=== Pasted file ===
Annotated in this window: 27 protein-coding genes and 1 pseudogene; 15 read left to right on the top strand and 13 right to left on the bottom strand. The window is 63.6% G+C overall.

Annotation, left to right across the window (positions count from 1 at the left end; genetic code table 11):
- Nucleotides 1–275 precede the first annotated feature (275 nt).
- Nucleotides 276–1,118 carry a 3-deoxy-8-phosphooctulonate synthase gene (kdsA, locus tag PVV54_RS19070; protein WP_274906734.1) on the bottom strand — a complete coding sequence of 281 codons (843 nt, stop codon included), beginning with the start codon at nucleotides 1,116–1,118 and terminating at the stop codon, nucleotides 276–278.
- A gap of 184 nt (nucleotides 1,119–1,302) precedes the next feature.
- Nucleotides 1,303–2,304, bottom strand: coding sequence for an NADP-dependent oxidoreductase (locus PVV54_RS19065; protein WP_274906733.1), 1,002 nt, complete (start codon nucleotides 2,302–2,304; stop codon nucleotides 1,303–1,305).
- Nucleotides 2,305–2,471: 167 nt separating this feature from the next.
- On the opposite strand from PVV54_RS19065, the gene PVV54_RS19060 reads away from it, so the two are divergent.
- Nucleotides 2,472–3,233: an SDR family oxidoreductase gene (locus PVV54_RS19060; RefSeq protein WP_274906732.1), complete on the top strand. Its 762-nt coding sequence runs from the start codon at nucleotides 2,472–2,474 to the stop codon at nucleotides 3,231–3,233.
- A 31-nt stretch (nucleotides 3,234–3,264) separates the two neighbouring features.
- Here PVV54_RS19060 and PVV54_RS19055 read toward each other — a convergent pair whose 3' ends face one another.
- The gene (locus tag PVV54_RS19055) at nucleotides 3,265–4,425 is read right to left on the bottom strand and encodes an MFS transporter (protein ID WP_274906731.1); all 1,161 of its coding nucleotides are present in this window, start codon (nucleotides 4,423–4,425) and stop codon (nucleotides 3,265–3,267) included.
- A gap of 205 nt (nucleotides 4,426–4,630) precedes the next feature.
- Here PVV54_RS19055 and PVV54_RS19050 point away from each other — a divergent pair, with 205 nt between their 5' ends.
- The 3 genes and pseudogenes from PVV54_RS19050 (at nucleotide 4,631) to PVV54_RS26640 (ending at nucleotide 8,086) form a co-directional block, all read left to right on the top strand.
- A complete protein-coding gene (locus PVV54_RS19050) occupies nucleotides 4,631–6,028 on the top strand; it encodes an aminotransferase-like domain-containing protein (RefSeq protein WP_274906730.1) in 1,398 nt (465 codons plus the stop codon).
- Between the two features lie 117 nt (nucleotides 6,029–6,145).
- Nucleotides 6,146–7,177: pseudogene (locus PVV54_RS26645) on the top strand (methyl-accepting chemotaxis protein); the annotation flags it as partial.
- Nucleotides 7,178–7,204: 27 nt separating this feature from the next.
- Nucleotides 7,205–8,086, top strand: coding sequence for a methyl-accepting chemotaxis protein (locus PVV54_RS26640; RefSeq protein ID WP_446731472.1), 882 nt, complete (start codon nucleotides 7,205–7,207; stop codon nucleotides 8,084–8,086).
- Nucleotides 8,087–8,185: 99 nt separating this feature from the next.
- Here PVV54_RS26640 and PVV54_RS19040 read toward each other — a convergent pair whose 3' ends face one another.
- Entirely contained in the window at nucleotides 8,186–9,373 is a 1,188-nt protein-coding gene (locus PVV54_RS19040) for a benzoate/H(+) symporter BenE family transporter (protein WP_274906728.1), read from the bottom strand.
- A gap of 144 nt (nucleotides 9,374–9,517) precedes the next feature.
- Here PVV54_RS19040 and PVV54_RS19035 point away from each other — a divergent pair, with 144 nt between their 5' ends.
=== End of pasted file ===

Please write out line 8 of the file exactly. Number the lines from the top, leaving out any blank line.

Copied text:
- On the opposite strand from PVV54_RS19065, the gene PVV54_RS19060 reads away from it, so the two are divergent.